Environment Canada has continued its special weather statement for snow on Friday for nearly all of southern B.C.
Issued Wednesday and then again on Thursday, the statements stretch from eastern Vancouver Island to the Alberta border, and north to the Cariboo region.
The anticipated snowfall totals vary by region, ranging from a few centimetres on Vancouver Island to 5-15 cm in the Southern Interior.
“A low-pressure system will pass just off Vancouver Island on Friday morning and move onto the Washington coast Friday evening,” said Environment Canada.
“Meanwhile, modified Arctic air will advance southward through the B.C. Interior. By Friday afternoon, the Arctic front is expected to reach Kamloops and pile up against the east side of the Rockies.”
The weather agency also said, “with a somewhat cool air mass already in place, widespread snow is expected from Bella Coola and Whistler eastward to 100 Mile and the southwest Interior, and further to the Kootenays and parts of the Columbias.”
For Metro Vancouver, Environment Canada says the onset of precipitation combined with falling temperatures will bring a risk of wet snow to neighbourhoods and roadways above 300 metres.
For Vancouver Island, tricky driving conditions are expected for Highway 19 between Campbell River and Port Hardy; Highway 28 to Gold River; and Highway 4 between Coombs and Port Alberni.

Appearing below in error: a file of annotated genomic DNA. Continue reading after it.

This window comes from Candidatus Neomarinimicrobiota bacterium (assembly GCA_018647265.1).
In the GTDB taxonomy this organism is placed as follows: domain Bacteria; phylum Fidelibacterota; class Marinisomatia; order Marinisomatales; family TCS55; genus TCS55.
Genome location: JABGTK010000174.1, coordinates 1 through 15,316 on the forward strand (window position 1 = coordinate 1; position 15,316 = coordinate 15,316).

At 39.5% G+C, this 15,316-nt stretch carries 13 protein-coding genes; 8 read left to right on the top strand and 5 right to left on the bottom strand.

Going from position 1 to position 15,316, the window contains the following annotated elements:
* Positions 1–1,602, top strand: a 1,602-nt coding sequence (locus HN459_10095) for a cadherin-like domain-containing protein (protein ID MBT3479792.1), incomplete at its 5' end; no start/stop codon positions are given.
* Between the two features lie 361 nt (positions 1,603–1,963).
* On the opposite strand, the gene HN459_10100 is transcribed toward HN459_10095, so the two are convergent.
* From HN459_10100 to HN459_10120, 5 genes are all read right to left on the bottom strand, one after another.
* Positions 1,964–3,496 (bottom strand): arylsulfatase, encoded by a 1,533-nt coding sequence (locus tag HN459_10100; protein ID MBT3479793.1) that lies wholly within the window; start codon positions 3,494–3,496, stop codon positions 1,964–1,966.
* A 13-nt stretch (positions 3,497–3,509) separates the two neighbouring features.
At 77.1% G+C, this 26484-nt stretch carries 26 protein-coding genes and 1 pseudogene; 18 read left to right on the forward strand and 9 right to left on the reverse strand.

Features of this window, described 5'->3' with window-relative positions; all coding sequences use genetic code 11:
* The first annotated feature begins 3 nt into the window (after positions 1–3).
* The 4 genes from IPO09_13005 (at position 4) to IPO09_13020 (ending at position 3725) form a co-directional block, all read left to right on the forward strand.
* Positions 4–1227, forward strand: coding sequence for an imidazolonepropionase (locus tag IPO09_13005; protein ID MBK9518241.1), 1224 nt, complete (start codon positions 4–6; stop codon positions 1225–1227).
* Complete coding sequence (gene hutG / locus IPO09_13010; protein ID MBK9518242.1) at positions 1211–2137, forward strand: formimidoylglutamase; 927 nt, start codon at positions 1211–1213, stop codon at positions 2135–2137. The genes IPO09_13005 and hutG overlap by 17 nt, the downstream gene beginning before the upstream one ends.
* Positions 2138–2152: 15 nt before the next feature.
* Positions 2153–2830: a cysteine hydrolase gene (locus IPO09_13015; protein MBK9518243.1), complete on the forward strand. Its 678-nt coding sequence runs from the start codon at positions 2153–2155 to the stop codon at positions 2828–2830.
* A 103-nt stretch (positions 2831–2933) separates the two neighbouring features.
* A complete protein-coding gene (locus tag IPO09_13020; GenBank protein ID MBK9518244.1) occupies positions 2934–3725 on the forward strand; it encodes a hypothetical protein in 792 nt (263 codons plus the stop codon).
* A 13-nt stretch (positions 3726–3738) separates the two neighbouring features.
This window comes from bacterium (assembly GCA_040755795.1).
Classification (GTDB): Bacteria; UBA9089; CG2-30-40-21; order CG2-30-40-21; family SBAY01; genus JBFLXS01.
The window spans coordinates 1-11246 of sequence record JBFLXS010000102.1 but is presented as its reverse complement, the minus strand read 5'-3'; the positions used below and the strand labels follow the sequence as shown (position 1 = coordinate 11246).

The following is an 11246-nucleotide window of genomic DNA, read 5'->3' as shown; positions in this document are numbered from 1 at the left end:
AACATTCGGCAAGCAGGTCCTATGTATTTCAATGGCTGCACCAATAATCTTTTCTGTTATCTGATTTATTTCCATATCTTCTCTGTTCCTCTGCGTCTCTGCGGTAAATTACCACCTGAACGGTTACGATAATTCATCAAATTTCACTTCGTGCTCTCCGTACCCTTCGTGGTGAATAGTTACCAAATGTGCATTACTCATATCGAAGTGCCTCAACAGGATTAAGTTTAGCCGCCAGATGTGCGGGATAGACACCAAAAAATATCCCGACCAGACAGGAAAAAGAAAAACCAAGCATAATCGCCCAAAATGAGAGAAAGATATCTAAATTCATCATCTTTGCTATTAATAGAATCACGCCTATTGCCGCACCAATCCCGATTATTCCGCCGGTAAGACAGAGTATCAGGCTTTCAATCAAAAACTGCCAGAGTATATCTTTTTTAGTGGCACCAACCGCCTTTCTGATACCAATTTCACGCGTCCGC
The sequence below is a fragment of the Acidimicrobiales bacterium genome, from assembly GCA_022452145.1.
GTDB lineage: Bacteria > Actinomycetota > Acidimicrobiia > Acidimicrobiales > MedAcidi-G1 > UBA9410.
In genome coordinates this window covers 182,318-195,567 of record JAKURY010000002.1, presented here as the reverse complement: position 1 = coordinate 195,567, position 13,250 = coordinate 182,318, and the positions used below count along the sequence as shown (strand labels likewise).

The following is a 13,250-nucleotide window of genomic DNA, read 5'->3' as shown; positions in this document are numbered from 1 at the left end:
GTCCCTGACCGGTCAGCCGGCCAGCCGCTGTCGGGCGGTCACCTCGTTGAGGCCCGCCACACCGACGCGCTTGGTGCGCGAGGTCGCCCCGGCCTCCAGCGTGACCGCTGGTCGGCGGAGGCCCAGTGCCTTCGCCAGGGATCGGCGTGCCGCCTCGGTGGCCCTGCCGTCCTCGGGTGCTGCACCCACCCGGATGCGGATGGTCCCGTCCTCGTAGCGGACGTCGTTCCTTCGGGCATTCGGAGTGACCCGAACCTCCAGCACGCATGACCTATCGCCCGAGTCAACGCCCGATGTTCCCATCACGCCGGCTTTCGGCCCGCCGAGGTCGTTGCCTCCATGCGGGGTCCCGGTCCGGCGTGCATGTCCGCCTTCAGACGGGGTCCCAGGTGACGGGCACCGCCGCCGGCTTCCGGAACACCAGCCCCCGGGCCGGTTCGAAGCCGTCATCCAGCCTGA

“On the bright side, skiers and snowboarders should be rejoicing,” said Global BC senior meteorologist Kristi Gordon. “This could be the first of many snow producing systems this year.
“The atmospheric pattern right now looks very much like a typical La Nina winter pattern. According to NOAA, we have an 85 per cent chance La Nina will last throughout the winter.”
Gordon added that “snow on the South Coast this early in the season does happen, but not very often. Many will be caught off guard. Thankfully, it will be mainly over higher elevations above 300 metres. But it will be a good wake up call. It’s time to get those snow tires on.”
Environment Canada added that following Friday’s snowfall, a drying trend will start on Saturday, as Arctic air spreads through the rest of southern B.C.
Temperatures of 5-to-8 degrees below seasonal normals are expected for the South Coast, and 10 degrees below normal for the Interior.
Snowfall warnings were also issued for Interior mountain passes: The Coquihalla, Okanagan Connector and Highway 3 (Allison Pass, Paulson Sumit Kootenay Pass).
Environment Canada said motorists can expect 15-20 cm on those routes. For the Trans-Canada Highway (Eagle Pass to Rogers Pass), 5-15 cm is expected.
The national agency has three grades of weather alerts: statement, watch and, lastly, warning.
In anticipation of winter driving, Kelowna RCMP issued a statement for motorists, saying it’s time to shift into winter-driving mode.
“At this time of year, road conditions can be extremely unpredictable,” said Sgt. Mark Booth of the Municipal Traffic Section.
“Getting your vehicle winter-ready now means safer and less stressful driving when the snow and ice arrive in the Okanagan.”
For more about winter driving, click here.